As you may have seen, the blog has been rather quiet on its normally pro-active days. If you’ve been paying attention, you’d have seen my mentions of a 24-hour musical run by our Drama society, RUDS.
What is this? you may ask. Some misunderstand and presume a musical whose running time is 24 hours. In reality, we were given the musical’s reveal 38 (ish) hours before its night. Well, 9am on the Monday for curtains up Tuesday 7.15. That’s a block of 12, a rest of 6 hours, and a second block of 12 hours in which to work.
We had two days to learn lines, blocking, music, make set, props, costume, plan lighting, sound, and every other little thing that is theatre.
But, you know, it’s for charity – the Ollie Young Foundation for children with brain tumours – so any/all stress has been worth it.
The musical? Beauty and The Beast – again! This musical is following me, but at least I only had to deal with it for two days. If I’d been exposed to the songs and lines any longer, I might have lost my tiny mind!
I’ll admit I’m very much a backseat driver when it comes to acting, so I stayed out of the way of the principles’ moments, and attempted to lay a hand with the props/setting. Well, on the first day. On the second day, although there were a couple of ‘lazy’ hours, I found myself on stage a lot more. And by that, I mean: we were working on the Be Our Guest number at 8 in the morning. Yes, indeed.
I found myself a couple of solo lines, too. That was cool. ‘Cause I totally knew what I was doing with the big numbers after doing them last year, yeah?
The answer to that question is a most definite no, especially considering that I was one of the only ensemble members to be the Gaston song, despite that being the only ensemble number I didn’t perform in last year. So I was learning those lyrics completely off-hat. Now I know how some of the others were feeling when given lyrics and dance-moves in Be Our Guest.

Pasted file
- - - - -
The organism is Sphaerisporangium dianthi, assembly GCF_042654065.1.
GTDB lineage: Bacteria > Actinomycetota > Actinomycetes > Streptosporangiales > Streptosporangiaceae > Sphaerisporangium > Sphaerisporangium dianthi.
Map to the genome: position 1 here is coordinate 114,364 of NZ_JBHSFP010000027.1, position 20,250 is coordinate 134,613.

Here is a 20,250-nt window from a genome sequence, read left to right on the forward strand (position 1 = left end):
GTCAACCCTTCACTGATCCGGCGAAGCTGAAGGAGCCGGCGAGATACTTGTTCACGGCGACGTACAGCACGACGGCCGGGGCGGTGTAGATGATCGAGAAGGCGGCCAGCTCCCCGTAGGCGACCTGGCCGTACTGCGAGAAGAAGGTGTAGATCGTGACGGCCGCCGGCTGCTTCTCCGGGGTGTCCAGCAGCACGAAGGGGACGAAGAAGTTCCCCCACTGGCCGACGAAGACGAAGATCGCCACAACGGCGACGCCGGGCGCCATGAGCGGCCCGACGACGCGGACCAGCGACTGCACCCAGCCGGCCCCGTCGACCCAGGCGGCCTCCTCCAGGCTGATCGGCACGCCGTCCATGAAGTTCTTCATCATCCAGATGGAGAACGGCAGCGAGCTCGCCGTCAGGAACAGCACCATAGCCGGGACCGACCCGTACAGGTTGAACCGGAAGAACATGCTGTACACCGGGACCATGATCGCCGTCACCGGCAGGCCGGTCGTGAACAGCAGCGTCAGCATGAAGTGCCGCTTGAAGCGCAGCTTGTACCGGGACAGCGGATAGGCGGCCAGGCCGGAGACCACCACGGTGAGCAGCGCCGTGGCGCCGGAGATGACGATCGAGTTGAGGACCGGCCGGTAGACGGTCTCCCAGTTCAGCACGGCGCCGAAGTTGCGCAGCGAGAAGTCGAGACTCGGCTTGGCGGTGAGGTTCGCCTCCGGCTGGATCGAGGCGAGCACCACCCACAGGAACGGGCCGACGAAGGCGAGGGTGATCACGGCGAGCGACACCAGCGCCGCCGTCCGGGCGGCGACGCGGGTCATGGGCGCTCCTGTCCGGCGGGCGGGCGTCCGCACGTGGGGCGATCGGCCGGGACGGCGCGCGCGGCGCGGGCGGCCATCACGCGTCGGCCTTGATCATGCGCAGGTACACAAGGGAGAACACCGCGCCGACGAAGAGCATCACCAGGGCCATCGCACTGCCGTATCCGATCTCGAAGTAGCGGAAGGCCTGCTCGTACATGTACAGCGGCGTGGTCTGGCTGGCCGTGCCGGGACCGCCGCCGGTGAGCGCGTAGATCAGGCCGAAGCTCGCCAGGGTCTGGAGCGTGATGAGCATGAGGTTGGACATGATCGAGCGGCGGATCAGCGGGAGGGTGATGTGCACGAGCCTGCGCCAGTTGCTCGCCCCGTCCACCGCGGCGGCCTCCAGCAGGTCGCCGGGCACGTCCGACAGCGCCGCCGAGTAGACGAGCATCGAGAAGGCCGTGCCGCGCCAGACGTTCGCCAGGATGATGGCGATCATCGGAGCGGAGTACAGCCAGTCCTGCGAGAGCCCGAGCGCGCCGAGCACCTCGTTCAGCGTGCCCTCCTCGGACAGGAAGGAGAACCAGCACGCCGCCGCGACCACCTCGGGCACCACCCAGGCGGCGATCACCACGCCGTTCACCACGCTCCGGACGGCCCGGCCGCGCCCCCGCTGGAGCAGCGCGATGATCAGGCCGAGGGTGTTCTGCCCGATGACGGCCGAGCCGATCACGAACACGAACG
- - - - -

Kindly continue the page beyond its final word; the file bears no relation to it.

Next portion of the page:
At least I was allowed to stand on my own barstool/chair!
As with any short-term rehearsal, we did run out of time for some things: some numbers were cut, be that by part or whole, and some bits of dialogue we, the ensemble, hadn’t been properly introduced to. I was just lucky for the aforementioned previous performance and the many, many times I listened to The Mob Song that I knew of the dialogue beforehand to ad lib (is it ad libitum when one knows the line but hasn’t been allocated it?) when Maurice and Belle required it.
With DIY musicals, we have that problem/uniqueness that we go back to wartime style and made do with literally everything. Lots and lots of cardboard! I leant most of my hands to the background stuff, such as cutting out and painting cardboard flatware. (As it must be, most of the less-fabric-like costumes have to be quickly whipped up out of the simplest of materials, such as cardboard.) A friend of mine made three costumes in half an hour at one point! As you can guess, the effort put in by those with the skills was incredible. And I guess I’m both envious of them and glad I’m not someone who can sew!
In addition, some of the costumes were not as straight-forward as sewing together scraps into shapes. The frame of Belle’s petticoats (you know, the springy bits of the yellow ball-gown) we made out of hosepipe cut into coils to fit the dress.
As for me – barmaid, spoon, wolf, lady with baby/babies (the number is inconsistent in the libretto) – I was scraping together my props from reused objects of past productions. I almost lost one of my shirts to the costume bag after the performance because I’d used it as part of my fake baby and then simply cast it aside to change my characters. We, ensemble and principles, got specific 24 Hour Musical t-shirts to wear, with which to be in consistent attire when most of us lacked a detailed type of costume. As I said, accessories were everything.
Of course, our plan generated a lot of (unexpected, I suspect) attention. BBC Radio Berkshire were good enough to our producer, ITV Meridian came and videoed, as well as Get Reading doing an online article. I have nothing but thanks to everyone who took part and came to see our performance. You know I love charity events; and, regardless, I loved more than the challenge, but the sheer act of being on a stage again after the absence of acting for longer than a year. It’s been too long.
I was lucky in any case. Blessed to be a part of this event.